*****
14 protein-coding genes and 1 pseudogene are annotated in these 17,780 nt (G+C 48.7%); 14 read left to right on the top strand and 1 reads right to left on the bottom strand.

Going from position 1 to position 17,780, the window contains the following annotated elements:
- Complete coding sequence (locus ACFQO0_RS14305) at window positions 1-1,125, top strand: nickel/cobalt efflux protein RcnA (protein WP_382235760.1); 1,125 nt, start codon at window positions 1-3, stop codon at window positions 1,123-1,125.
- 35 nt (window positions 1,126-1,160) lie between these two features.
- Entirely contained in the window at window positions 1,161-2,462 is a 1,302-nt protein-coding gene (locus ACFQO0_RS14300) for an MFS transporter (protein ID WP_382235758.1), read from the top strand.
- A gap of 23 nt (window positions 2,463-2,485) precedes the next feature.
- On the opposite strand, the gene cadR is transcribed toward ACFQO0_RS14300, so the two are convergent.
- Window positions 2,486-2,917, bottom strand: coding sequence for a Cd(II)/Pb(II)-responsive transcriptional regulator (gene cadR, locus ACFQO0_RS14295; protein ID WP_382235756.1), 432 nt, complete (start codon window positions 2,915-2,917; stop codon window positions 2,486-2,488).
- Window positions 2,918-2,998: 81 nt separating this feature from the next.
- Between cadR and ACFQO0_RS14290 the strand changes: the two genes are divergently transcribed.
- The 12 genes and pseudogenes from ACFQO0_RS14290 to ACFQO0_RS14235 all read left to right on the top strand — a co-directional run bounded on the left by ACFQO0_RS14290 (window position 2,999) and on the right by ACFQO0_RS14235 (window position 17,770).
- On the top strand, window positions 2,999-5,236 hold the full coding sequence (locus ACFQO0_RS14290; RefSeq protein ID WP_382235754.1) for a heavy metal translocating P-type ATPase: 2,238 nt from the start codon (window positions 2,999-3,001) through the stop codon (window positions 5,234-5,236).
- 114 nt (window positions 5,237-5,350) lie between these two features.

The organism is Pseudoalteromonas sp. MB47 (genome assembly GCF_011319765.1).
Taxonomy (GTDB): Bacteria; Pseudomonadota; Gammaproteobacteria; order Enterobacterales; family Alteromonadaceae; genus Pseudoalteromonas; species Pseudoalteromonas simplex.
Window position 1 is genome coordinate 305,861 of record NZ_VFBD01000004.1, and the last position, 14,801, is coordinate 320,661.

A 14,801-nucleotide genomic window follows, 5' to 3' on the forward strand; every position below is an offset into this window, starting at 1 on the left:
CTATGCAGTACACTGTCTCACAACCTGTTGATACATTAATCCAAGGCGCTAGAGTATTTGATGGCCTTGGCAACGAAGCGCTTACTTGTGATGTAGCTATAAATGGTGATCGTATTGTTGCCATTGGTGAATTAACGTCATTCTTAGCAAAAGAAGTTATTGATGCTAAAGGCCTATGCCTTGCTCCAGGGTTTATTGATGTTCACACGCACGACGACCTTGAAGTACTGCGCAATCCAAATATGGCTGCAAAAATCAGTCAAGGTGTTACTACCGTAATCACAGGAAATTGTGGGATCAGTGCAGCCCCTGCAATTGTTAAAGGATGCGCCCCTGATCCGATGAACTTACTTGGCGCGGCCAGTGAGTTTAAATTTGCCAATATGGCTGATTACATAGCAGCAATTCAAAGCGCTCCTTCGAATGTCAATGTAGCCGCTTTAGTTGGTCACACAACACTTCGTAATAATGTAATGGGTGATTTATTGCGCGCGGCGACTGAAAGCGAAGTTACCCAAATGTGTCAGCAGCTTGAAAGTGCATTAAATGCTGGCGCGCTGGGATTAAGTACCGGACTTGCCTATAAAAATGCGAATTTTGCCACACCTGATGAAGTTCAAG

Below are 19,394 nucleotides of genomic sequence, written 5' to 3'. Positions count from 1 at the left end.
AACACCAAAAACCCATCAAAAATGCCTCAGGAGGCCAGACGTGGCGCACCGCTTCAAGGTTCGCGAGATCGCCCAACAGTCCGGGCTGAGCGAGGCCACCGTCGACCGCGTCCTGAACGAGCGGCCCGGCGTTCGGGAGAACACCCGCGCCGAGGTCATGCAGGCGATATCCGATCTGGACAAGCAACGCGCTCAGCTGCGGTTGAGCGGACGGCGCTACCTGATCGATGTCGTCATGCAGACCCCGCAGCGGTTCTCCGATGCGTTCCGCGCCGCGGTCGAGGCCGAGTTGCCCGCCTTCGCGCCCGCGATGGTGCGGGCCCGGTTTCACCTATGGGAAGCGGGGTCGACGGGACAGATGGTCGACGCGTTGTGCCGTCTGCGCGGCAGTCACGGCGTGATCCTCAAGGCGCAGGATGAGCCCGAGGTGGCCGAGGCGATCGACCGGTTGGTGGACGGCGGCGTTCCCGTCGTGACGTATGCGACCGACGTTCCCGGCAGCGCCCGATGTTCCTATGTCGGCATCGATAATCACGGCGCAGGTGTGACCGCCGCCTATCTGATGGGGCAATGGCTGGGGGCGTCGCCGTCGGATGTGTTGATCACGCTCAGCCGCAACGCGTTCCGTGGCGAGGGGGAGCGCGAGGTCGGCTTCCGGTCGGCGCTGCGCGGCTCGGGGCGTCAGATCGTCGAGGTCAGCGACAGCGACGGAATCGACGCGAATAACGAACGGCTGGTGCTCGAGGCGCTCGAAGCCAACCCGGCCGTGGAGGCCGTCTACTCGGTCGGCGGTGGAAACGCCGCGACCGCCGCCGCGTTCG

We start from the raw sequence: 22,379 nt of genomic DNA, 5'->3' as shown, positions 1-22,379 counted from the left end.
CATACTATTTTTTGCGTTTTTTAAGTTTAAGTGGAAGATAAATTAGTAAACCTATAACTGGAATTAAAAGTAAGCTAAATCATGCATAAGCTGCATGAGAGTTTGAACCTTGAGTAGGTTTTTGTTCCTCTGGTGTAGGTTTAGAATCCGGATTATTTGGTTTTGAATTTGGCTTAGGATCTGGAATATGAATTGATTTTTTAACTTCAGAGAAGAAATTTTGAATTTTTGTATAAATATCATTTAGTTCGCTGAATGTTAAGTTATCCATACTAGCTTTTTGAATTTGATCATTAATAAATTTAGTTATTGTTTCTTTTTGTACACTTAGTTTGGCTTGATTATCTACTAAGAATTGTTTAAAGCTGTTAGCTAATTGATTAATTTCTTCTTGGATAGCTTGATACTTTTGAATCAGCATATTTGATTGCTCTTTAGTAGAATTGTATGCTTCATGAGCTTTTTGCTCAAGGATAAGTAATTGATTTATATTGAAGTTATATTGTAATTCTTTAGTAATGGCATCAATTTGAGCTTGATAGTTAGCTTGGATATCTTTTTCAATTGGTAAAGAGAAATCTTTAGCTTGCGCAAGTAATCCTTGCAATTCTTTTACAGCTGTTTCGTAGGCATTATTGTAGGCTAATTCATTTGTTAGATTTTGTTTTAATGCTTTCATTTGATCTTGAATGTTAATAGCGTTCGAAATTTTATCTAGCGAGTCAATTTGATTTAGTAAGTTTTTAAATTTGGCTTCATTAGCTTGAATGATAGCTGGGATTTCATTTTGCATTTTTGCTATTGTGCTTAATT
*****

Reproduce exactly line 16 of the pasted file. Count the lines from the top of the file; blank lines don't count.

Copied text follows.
Window position 1 is genome coordinate 305,861 of record NZ_VFBD01000004.1, and the last position, 14,801, is coordinate 320,661.